An antiques expert in America has become a travelling one man Antiques Roadshow, visiting counties across the North West to tell residents what their antique cabinets and other valuables might be worth.
If you want to know what that Victorian balloon backed dining chair in your Lancashire attic might sell for, Dickinson’s Real Deal is visiting Preston in April. There, people can have items valued before dealers offer them cash based on what they think they’re worth. Antiques specialist Mark Moran offers a similar appraisal service to residents in the American North West, but with one important difference: he never offers to buy or sell on commission the items he values, saying it would be a conflict of interests. A dealer in the 1980s, Mark went on to become a successful writer before setting up as a specialist antiques appraiser. The past seven months has seen him on the road to various local events, the latest being a Home and Garden Expo at a West Virginia high school.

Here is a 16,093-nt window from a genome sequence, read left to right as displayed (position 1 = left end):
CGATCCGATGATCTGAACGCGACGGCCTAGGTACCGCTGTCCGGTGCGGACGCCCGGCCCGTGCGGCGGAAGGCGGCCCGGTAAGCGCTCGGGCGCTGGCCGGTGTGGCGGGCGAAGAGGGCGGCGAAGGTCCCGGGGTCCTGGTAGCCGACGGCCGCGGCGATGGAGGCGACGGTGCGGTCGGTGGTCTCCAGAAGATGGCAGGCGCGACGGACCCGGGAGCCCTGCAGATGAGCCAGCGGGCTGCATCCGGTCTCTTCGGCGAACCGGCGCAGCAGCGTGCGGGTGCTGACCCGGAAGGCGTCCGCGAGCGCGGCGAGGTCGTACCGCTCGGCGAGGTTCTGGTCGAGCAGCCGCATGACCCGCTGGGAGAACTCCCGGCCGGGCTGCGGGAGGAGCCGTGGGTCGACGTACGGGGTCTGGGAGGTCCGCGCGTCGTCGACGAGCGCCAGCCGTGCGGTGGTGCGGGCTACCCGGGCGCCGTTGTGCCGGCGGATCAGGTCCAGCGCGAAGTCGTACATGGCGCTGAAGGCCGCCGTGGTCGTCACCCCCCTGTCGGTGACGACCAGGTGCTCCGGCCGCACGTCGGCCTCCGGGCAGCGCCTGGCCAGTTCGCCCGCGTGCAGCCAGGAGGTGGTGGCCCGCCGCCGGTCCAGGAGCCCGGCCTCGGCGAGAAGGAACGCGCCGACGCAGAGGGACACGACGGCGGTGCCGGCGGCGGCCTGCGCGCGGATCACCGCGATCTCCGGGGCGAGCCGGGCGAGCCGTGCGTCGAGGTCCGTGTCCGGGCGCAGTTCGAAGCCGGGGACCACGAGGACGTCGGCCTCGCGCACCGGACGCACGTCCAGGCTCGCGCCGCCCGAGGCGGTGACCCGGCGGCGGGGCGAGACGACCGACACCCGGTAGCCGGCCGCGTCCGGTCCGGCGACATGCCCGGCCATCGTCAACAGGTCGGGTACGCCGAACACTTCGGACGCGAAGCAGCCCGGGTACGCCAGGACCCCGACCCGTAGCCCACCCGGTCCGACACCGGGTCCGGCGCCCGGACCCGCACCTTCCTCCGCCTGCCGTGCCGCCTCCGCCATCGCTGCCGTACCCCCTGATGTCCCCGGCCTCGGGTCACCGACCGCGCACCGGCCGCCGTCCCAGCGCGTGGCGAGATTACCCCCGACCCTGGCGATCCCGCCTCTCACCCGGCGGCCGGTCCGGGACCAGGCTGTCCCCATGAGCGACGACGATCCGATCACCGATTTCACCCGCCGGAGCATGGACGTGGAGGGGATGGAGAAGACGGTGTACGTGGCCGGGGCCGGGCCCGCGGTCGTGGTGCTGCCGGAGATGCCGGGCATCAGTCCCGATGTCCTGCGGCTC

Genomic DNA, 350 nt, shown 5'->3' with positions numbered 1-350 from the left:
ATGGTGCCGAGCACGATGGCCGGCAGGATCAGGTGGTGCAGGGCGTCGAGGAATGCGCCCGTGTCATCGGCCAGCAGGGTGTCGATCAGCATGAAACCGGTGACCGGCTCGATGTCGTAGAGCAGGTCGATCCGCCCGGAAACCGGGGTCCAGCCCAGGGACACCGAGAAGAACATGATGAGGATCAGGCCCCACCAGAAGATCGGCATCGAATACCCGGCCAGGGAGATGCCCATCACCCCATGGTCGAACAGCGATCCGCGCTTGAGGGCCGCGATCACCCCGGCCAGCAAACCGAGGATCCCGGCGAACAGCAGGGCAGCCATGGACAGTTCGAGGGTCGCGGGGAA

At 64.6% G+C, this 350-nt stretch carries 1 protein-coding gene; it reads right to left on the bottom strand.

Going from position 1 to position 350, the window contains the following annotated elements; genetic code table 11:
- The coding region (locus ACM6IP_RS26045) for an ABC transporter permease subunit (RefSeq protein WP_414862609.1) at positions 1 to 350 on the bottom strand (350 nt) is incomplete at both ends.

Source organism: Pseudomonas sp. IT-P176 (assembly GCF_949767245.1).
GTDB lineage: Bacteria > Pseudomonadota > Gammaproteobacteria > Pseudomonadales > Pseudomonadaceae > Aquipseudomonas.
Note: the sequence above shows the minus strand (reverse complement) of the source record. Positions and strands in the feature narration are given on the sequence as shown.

Most people are just curious about their curios, but occasionally something of real value turns up, such as some rare 19th century Chinese Cloisonné elephants worth tens of thousands of dollars, which will shortly go to auction. At the other end of the scale, Mark was shown a copper urn that was found on a dumpster. The finders tipped out the contents before bringing it for appraisal – not realising that what they had thrown away were the ashes of somebody’s long dead relative.
In Preston, you can bring your antique cabinet – or any jars it contains – to an antiques dealer for appraisal, with no pressure to sell whatsoever.
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